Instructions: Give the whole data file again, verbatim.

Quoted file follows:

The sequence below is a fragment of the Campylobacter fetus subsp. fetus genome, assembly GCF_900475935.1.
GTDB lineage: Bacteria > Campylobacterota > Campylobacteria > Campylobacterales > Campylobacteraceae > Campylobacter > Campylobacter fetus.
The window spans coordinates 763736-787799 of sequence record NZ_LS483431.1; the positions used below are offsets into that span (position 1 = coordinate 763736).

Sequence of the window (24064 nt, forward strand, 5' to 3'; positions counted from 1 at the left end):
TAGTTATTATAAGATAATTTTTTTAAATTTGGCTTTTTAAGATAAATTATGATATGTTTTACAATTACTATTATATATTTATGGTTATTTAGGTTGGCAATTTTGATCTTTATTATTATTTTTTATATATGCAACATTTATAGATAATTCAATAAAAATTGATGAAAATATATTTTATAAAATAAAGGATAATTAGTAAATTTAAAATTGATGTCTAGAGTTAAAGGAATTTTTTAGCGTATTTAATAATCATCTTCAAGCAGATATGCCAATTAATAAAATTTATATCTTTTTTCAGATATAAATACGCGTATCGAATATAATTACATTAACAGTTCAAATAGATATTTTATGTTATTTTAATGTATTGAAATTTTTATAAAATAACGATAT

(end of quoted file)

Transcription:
The sequence below is a fragment of the Campylobacter fetus subsp. fetus genome, assembly GCF_900475935.1.
GTDB lineage: Bacteria > Campylobacterota > Campylobacteria > Campylobacterales > Campylobacteraceae > Campylobacter > Campylobacter fetus.
The window spans coordinates 763736-787799 of sequence record NZ_LS483431.1; the positions used below are offsets into that span (position 1 = coordinate 763736).

Sequence of the window (24064 nt, forward strand, 5' to 3'; positions counted from 1 at the left end):
TAGTTATTATAAGATAATTTTTTTAAATTTGGCTTTTTAAGATAAATTATGATATGTTTTACAATTACTATTATATATTTATGGTTATTTAGGTTGGCAATTTTGATCTTTATTATTATTTTTTATATATGCAACATTTATAGATAATTCAATAAAAATTGATGAAAATATATTTTATAAAATAAAGGATAATTAGTAAATTTAAAATTGATGTCTAGAGTTAAAGGAATTTTTTAGCGTATTTAATAATCATCTTCAAGCAGATATGCCAATTAATAAAATTTATATCTTTTTTCAGATATAAATACGCGTATCGAATATAATTACATTAACAGTTCAAATAGATATTTTATGTTATTTTAATGTATTGAAATTTTTATAAAATAACGATAT